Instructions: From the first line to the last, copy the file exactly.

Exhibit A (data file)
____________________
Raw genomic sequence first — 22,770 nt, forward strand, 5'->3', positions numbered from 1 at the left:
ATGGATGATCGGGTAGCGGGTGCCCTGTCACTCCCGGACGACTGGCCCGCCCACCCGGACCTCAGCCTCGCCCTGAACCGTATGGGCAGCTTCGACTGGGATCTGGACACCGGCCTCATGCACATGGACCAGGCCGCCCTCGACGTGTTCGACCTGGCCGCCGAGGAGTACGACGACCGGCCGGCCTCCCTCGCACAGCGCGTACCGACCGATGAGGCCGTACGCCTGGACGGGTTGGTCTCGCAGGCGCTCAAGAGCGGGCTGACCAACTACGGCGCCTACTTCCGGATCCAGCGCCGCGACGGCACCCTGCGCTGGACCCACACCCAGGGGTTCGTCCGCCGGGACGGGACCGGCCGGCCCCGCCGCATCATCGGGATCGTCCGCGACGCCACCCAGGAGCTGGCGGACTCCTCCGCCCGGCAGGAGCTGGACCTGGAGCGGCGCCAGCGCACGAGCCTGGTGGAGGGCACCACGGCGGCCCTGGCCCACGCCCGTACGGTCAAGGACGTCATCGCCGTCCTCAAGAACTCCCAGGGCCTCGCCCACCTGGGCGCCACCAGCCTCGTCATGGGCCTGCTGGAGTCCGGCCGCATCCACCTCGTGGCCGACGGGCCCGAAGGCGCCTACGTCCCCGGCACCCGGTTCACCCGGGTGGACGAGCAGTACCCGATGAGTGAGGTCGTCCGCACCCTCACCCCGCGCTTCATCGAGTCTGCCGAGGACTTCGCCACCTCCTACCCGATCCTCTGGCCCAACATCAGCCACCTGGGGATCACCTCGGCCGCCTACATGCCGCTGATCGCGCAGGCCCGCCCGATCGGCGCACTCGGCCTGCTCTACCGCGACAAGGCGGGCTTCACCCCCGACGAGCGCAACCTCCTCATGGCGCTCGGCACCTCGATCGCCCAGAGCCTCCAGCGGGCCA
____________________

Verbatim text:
Raw genomic sequence first — 22,770 nt, forward strand, 5'->3', positions numbered from 1 at the left:
ATGGATGATCGGGTAGCGGGTGCCCTGTCACTCCCGGACGACTGGCCCGCCCACCCGGACCTCAGCCTCGCCCTGAACCGTATGGGCAGCTTCGACTGGGATCTGGACACCGGCCTCATGCACATGGACCAGGCCGCCCTCGACGTGTTCGACCTGGCCGCCGAGGAGTACGACGACCGGCCGGCCTCCCTCGCACAGCGCGTACCGACCGATGAGGCCGTACGCCTGGACGGGTTGGTCTCGCAGGCGCTCAAGAGCGGGCTGACCAACTACGGCGCCTACTTCCGGATCCAGCGCCGCGACGGCACCCTGCGCTGGACCCACACCCAGGGGTTCGTCCGCCGGGACGGGACCGGCCGGCCCCGCCGCATCATCGGGATCGTCCGCGACGCCACCCAGGAGCTGGCGGACTCCTCCGCCCGGCAGGAGCTGGACCTGGAGCGGCGCCAGCGCACGAGCCTGGTGGAGGGCACCACGGCGGCCCTGGCCCACGCCCGTACGGTCAAGGACGTCATCGCCGTCCTCAAGAACTCCCAGGGCCTCGCCCACCTGGGCGCCACCAGCCTCGTCATGGGCCTGCTGGAGTCCGGCCGCATCCACCTCGTGGCCGACGGGCCCGAAGGCGCCTACGTCCCCGGCACCCGGTTCACCCGGGTGGACGAGCAGTACCCGATGAGTGAGGTCGTCCGCACCCTCACCCCGCGCTTCATCGAGTCTGCCGAGGACTTCGCCACCTCCTACCCGATCCTCTGGCCCAACATCAGCCACCTGGGGATCACCTCGGCCGCCTACATGCCGCTGATCGCGCAGGCCCGCCCGATCGGCGCACTCGGCCTGCTCTACCGCGACAAGGCGGGCTTCACCCCCGACGAGCGCAACCTCCTCATGGCGCTCGGCACCTCGATCGCCCAGAGCCTCCAGCGGGCCA